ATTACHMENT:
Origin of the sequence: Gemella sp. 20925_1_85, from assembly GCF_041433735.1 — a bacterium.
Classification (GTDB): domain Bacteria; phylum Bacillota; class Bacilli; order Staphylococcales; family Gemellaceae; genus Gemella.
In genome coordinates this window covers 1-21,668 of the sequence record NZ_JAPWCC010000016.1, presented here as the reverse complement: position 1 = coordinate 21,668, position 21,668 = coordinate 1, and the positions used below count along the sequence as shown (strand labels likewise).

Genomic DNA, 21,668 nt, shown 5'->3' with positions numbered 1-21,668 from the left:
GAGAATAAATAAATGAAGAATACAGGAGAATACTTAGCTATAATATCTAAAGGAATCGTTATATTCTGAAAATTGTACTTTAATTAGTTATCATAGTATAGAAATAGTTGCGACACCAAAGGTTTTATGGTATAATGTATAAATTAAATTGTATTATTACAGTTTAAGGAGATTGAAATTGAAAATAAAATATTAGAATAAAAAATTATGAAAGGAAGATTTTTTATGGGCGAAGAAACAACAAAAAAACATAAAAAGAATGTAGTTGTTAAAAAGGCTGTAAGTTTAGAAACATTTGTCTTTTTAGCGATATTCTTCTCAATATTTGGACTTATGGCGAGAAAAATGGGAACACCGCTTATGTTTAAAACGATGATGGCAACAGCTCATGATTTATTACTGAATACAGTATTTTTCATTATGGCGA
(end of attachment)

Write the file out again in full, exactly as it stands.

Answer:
Origin of the sequence: Gemella sp. 20925_1_85, from assembly GCF_041433735.1 — a bacterium.
Classification (GTDB): domain Bacteria; phylum Bacillota; class Bacilli; order Staphylococcales; family Gemellaceae; genus Gemella.
In genome coordinates this window covers 1-21,668 of the sequence record NZ_JAPWCC010000016.1, presented here as the reverse complement: position 1 = coordinate 21,668, position 21,668 = coordinate 1, and the positions used below count along the sequence as shown (strand labels likewise).

Genomic DNA, 21,668 nt, shown 5'->3' with positions numbered 1-21,668 from the left:
GAGAATAAATAAATGAAGAATACAGGAGAATACTTAGCTATAATATCTAAAGGAATCGTTATATTCTGAAAATTGTACTTTAATTAGTTATCATAGTATAGAAATAGTTGCGACACCAAAGGTTTTATGGTATAATGTATAAATTAAATTGTATTATTACAGTTTAAGGAGATTGAAATTGAAAATAAAATATTAGAATAAAAAATTATGAAAGGAAGATTTTTTATGGGCGAAGAAACAACAAAAAAACATAAAAAGAATGTAGTTGTTAAAAAGGCTGTAAGTTTAGAAACATTTGTCTTTTTAGCGATATTCTTCTCAATATTTGGACTTATGGCGAGAAAAATGGGAACACCGCTTATGTTTAAAACGATGATGGCAACAGCTCATGATTTATTACTGAATACAGTATTTTTCATTATGGCGA